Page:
What Are the Substitute Addictions and How Can They Be Avoided?

What Are the Substitute Addictions and How Can They Be Avoided?

Treatment for addiction can be challenging enough but trying to cope with all the stressors and stuff life throws your way can make things more difficult. Having good coping skills is necessary, but it is not a shield of protection against life. In recovery, every substance or trigger could be a potential relapse risk. When you are used to relying on substitutes for dealing with real life feelings and emotions, it is possible to substitute the substance you’re in recovery from for something else and not even realize what has happened. Learn more about how substitute addictions happen and how to avoid them.

Unhealthy Eating Habits

Stress, anxiety, and just life in general can cause people to eat more, eat less, or eat the wrong things. Sugar is one of the substitutes people crave the most, sometimes because of withdrawal or cravings, and sometimes because it feels good to eat something that makes you feel good. In recovery, there can be plenty of negative thoughts and feelings so finding something good to enjoy may feel far and few between for a time. Eating carbs, sugar, or drinking a lot of caffeine can lead to a substitute addiction. Overeating or undereating can be just as harmful to recovery as other behaviors and actually trigger a relapse (not to mention high blood pressure or high blood sugar).

Relationships

Everyone craves companionship, but it is best left to the second year of recovery. During the first full year after rehab, so many changes are happening and shifts are taking place which beg for space to figure things out for a time. When you have problems with sex or relationships, it can be a trigger to use a substance (or go back to one) to cope. If you are unable to stop the behavior when negative consequences emerge, it may be time to hit pause on relationships for awhile.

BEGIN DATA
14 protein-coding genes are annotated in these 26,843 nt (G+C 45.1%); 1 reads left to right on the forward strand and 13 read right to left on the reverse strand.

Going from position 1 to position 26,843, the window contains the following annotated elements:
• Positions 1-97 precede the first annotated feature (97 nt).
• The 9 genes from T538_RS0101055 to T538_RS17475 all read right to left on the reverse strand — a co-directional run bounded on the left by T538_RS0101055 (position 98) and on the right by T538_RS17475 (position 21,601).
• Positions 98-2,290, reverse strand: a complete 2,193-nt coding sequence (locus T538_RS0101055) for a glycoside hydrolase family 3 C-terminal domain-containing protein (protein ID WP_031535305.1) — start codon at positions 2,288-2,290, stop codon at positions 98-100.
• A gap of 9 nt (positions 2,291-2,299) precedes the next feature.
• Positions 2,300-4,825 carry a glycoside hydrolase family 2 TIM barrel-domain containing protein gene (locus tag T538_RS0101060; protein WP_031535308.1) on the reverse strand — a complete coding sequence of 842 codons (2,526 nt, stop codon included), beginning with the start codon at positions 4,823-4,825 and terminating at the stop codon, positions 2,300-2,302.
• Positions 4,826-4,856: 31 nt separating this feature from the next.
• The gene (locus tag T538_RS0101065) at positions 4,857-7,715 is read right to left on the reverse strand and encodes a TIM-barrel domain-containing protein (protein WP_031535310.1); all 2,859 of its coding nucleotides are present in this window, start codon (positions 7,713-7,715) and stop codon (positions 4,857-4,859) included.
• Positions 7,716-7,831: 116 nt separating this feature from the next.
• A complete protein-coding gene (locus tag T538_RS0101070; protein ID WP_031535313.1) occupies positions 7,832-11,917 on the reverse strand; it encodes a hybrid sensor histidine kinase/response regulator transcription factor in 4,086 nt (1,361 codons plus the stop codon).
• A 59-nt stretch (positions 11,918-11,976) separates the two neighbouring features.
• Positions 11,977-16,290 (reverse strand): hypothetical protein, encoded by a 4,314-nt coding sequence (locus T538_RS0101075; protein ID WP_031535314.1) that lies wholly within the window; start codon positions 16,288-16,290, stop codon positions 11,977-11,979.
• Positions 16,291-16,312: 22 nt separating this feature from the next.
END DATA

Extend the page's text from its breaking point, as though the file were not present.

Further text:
Employment

It feels necessary in recovery to replace what was lost, fill in the gaps, and find other things to do with your time. The biggest challenge is finding positive ways to spend time rather than adding another challenge to the dynamic. Work addiction can become a substitute for people who feel their career took a back seat to drugs or alcohol for too long. Perhaps you have elements of workaholism and a tendency towards perfectionism. These elements can pave the way to compulsive behaviors like overworking to compensate and neglecting other areas of life, including self-care. When you stop caring for yourself, you run the risk of relapse.

Finding Hope

The hardest thing to do in recovery is find the hopeful feelings and bounce back from struggle. Even if you are edging towards substituting one addiction for another, it helps to look at everything you have right now in front of you and decide if there are some risky things happening. It helps to:

  • Assess your recovery goals
  • Seek assistance in meeting those goals
  • Keep a journal that trails your journey
  • Build awareness of how you are behaving to see if anything has shifted

If you or a loved one notice changes in your behavior or things you are doing that seem to be moving towards addiction, it is time to seek help. Meeting with therapists, friends, and loved ones can help you sort out what is happening and get you moving in the right direction with a little support.

The Palmetto Center provides support no matter where you are in the journey. Even if you slip, we are here to catch you. Our resources and trained therapists are available when you are ready to admit the need for help with addiction. Our program provides special focus for professionals including chiropractors, nurses, doctors, lawyers, and more who need help with addiction recovery. Call us to find out more: 866-848-3001.